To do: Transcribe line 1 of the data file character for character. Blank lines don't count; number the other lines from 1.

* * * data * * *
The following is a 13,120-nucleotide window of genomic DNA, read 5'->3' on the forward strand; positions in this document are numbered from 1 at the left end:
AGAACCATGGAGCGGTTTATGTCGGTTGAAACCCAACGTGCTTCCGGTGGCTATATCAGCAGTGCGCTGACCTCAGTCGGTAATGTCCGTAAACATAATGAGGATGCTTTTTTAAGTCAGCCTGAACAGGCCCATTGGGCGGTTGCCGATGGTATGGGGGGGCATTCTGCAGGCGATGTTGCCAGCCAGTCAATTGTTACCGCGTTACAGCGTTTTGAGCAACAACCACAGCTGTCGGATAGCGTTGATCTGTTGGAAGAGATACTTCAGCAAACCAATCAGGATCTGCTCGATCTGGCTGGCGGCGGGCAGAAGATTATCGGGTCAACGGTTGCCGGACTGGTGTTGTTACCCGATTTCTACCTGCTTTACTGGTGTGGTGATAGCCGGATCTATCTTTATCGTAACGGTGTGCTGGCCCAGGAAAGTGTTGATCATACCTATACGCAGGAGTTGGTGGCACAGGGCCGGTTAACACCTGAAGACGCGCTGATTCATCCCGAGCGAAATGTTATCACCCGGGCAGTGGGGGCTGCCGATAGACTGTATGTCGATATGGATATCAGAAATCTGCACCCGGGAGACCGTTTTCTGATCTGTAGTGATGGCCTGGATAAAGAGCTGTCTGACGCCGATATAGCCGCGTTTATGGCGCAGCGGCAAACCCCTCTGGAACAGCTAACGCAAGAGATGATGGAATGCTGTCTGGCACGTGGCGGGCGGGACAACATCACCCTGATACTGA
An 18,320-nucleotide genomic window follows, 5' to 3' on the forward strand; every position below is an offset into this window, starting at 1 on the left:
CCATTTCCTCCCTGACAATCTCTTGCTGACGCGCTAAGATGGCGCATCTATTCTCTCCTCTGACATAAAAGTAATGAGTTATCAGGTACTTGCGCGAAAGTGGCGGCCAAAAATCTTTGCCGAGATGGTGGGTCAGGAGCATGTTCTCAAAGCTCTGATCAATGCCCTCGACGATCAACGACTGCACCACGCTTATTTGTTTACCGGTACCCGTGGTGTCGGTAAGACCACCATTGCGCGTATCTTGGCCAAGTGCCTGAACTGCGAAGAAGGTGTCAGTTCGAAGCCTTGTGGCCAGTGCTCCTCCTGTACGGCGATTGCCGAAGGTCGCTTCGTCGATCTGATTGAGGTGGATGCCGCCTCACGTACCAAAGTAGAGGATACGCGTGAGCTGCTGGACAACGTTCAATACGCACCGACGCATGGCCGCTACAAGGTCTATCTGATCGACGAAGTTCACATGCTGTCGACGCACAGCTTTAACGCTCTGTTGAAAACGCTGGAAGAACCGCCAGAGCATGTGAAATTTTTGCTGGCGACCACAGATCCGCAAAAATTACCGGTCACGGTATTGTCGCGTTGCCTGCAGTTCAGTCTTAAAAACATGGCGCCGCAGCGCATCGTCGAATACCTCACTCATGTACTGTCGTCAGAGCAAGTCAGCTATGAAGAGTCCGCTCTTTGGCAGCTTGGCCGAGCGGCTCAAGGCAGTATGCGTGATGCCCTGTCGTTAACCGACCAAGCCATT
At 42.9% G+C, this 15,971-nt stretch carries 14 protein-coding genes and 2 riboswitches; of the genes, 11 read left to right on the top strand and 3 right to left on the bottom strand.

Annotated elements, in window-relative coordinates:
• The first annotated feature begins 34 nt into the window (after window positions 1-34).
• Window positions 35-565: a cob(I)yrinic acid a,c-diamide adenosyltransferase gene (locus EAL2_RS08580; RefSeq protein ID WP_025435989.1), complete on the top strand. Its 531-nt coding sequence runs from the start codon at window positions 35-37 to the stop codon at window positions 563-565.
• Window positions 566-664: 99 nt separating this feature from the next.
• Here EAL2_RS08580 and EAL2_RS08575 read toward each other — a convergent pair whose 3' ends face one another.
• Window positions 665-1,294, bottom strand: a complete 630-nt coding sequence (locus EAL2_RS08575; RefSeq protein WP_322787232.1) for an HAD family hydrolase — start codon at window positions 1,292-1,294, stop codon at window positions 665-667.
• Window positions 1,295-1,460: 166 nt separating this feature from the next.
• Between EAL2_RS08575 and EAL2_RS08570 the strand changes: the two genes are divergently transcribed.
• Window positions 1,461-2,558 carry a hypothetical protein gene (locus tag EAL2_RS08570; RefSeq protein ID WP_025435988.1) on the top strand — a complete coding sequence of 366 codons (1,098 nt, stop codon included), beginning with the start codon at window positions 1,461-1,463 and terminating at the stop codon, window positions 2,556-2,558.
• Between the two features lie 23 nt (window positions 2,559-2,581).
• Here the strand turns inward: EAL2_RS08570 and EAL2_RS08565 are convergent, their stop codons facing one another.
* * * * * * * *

The following is a 13,120-nucleotide window of genomic DNA, read 5'->3' on the forward strand; positions in this document are numbered from 1 at the left end: